Abstract P268: Weight Change is a Poor Predictor of Change in Body Fatness in Cardiac Rehabilitation Patients
Introduction: Obesity is a common risk factor in cardiac rehabilitation (CR), yet many CR patients do not realize significant weight loss, despite engaging in regular exercise training while in CR.
Hypothesis: We hypothesized that standard CR would demonstrate favorable body composition (BC) changes even in the absence of weight loss and sought to measure the performance characteristics of weight loss to predict BC changes.
Methods: We included consecutive patients enrolled in early outpatient CR who underwent air displacement plethysmography with measurements of height, weight, and waist circumference at initiation and completion of CR. We calculated the accuracy of weight loss to identify significant improvements in BC.
Results: Data from 112 patients were available for analysis; mean age 60±12 yr., 76% male, mean body mass index (BMI) 30.2±5.3 kg/m2. The indication for CR was myocardial infarction (n=33), percutaneous coronary intervention (n=29), coronary artery bypass or valve surgery (n=45), and heart transplant (n=5). Repeat testing occurred after a median of 81 days and 21 phase II CR sessions. There was no change in BMI (-0.53±1.3 kg/m2, p=0.43) and weight (-1.6±4.0 kg, p=0.51). Fat mass showed a borderline significant decrease of 2.9±3.9 kg (p=0.08). However, BC improved significantly as measured by body fat % (-2.5±3.2%, p=0.03) and waist circumference (-4.6±5.2 cm; p=0.01). There was a correlation between weight loss and fat mass loss (r=0.85, p=0.0001, positive predictive value=0.94), and % fat change (r=0.67, p=0.0001, positive predictive value=0.91). See table 1. However, the negative predictive value to detect no fat change for patients who did not lose weight was low (0.49, when assessed by % body fat loss, and 0.57, when assessed by fat mass loss). Among patients who did not lose weight, 29 (51%) had a greater than 1% body fat loss.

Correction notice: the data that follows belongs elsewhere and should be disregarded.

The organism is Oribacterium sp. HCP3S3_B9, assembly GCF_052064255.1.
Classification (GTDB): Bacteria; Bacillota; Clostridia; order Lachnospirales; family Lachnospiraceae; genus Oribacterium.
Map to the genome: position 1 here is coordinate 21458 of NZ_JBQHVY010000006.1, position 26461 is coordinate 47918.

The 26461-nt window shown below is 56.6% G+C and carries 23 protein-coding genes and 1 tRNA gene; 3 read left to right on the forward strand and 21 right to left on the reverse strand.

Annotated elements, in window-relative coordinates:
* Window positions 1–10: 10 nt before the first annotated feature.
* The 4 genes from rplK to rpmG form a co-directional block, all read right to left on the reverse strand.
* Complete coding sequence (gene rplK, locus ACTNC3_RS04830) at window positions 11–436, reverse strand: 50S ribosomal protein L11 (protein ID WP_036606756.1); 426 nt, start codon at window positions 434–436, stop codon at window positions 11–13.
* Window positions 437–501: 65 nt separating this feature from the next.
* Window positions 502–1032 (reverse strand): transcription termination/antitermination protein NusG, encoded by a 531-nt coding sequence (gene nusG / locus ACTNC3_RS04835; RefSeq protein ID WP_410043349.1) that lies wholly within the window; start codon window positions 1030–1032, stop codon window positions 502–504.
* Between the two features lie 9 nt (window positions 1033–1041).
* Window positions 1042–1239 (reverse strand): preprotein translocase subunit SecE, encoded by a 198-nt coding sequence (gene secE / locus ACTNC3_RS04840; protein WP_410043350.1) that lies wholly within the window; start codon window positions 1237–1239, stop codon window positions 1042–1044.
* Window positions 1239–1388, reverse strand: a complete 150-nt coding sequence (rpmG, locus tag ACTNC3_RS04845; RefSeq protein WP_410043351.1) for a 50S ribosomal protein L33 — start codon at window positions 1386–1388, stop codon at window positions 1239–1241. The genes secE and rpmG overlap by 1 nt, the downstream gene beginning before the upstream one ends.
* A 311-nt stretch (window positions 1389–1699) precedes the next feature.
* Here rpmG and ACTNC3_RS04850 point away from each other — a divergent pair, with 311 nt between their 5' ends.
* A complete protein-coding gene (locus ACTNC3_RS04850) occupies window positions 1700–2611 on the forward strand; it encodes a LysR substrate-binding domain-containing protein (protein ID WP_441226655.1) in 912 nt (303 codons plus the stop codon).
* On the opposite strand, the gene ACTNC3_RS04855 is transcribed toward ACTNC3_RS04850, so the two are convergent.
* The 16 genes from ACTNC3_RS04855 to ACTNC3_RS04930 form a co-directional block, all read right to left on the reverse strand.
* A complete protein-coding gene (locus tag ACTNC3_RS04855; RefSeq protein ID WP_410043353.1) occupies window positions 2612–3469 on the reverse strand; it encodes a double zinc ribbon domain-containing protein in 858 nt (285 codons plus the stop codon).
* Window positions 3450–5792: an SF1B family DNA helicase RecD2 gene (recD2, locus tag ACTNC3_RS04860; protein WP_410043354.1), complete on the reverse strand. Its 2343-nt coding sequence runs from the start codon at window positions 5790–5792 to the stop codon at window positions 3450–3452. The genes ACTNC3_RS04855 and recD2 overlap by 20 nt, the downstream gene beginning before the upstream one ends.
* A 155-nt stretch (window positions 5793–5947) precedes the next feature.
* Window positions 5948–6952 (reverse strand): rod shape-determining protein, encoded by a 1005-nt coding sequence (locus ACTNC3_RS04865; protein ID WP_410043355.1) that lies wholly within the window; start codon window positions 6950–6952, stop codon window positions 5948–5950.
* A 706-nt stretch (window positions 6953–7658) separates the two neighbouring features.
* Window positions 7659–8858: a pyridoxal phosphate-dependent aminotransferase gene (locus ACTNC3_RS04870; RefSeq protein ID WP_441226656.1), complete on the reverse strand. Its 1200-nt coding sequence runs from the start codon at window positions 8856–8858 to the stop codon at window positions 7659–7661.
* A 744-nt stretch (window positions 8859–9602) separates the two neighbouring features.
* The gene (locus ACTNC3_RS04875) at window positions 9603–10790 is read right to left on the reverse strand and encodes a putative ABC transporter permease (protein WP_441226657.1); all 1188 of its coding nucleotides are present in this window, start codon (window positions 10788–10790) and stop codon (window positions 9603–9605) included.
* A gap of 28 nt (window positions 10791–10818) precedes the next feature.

Conclusions: The diagnostic performance of weight change to predict favorable BC changes is poor and highlights the potential utility of BC measurements in the CR setting.
- © 2012 by American Heart Association, Inc.